Election totals not available because of heavy early voting


This has been an unprecedented year in so many ways, it should come as no surprise Tuesday’s election would be any different.

Nearly 68% of the county’s 28,648 registered voters cast ballots, or 19,377 people. More than 10,100 people, however, voted before Election Day, and there were so many that they couldn’t counted before press time.

County Clerk Melissa Hayes said the number of absentee ballots was twice as high as in the last presidential election in 2016, and that created the delay in getting them counted.

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She also said she had no idea when the counting of the absentee ballots would be completed.

The biggest races for countywide offices on the ballot were District 1 county commissioner and three at-large county council seats.

The only vote totals released Tuesday by the Jackson County Clerk’s Office in Brownstown are the 9,223 cast on Election Day.

As of press time, incumbent Republican Bob Gillaspy of Seymour was leading challenger John Schafstall, a Seymour Democrat, by 3,610. Gillaspy had 6,220 votes to Schafstall’s 2,610.

The District 2 commissioners seat also was up for election, but incumbent Drew Markel, a Brownstown Republican, was uncontested. He had 7,743 votes.

The six candidates vying for three at-large county council seats were Republican incumbents Dave Hall and John Nolting, both of Brownstown, and political newcomers Brett Turner, a Crothersville Republican, and three Seymour Democrats, Brad Smith, Scott Olsen and Yvonne Willhite.

Those preliminary vote totals show Hall with 5,560, or 26.8%; Nolting with 5,523, or 26.7%; Turner 5,173, or 24.9%; Smith with 1,693, or 8.1%; Willhite with 1,464, or 7%; and Olsen with 1,286, or 6.2%.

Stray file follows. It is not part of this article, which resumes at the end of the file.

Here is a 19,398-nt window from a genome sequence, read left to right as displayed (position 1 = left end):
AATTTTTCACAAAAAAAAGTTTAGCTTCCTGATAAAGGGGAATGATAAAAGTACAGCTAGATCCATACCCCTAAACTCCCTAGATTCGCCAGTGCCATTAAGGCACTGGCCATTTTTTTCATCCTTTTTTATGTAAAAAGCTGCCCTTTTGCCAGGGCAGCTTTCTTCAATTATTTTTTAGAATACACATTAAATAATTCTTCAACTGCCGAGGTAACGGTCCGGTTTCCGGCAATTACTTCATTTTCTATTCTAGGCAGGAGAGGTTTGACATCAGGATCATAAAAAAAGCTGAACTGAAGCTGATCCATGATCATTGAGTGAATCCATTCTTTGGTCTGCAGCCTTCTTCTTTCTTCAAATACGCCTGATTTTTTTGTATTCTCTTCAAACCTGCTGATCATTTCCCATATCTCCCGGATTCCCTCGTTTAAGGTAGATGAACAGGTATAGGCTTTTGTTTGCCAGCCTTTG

In the uncontested county races featuring all Republicans, vote totals were incumbent Jackson Superior Court I Judge AmyMarie Travis, 7,979; Auditor Roger Hurt, 8,015; Treasurer Kathy Hohenstreiter, 8,015; and incumbent Surveyor Daniel Blann, 7,890.

There was a steady stream of voters at most polling sites throughout the day, but the polling site at Reddington Christian Church did have some issues with voting throughout the day. Those issues were resolved late in the day.

Jeff Chalfant, a poll worker at Jackson 4 North, said there was a line of 14 people waiting to vote when that site opened at 6 a.m. in the former Jackson Superior Court I building on Seymour’s far west side.

“It has been steady,” he said. “We had the normal heavier periods.”

He said there were no major issues.

“Everybody’s being friendly,” Chalfant said. “They’re moving through. The ballot is kind of long, so it’s taking a fairly long time for each person to vote. Everyone is being patient.”

Inspector Jason Kuhlman at the Redeemer Lutheran Church polling site said there were short delays for those voting electronically.

“We’re getting low,” he said of paper ballots in mid-afternoon. “If we get low on those, we can just push people to the electronic ballots.”

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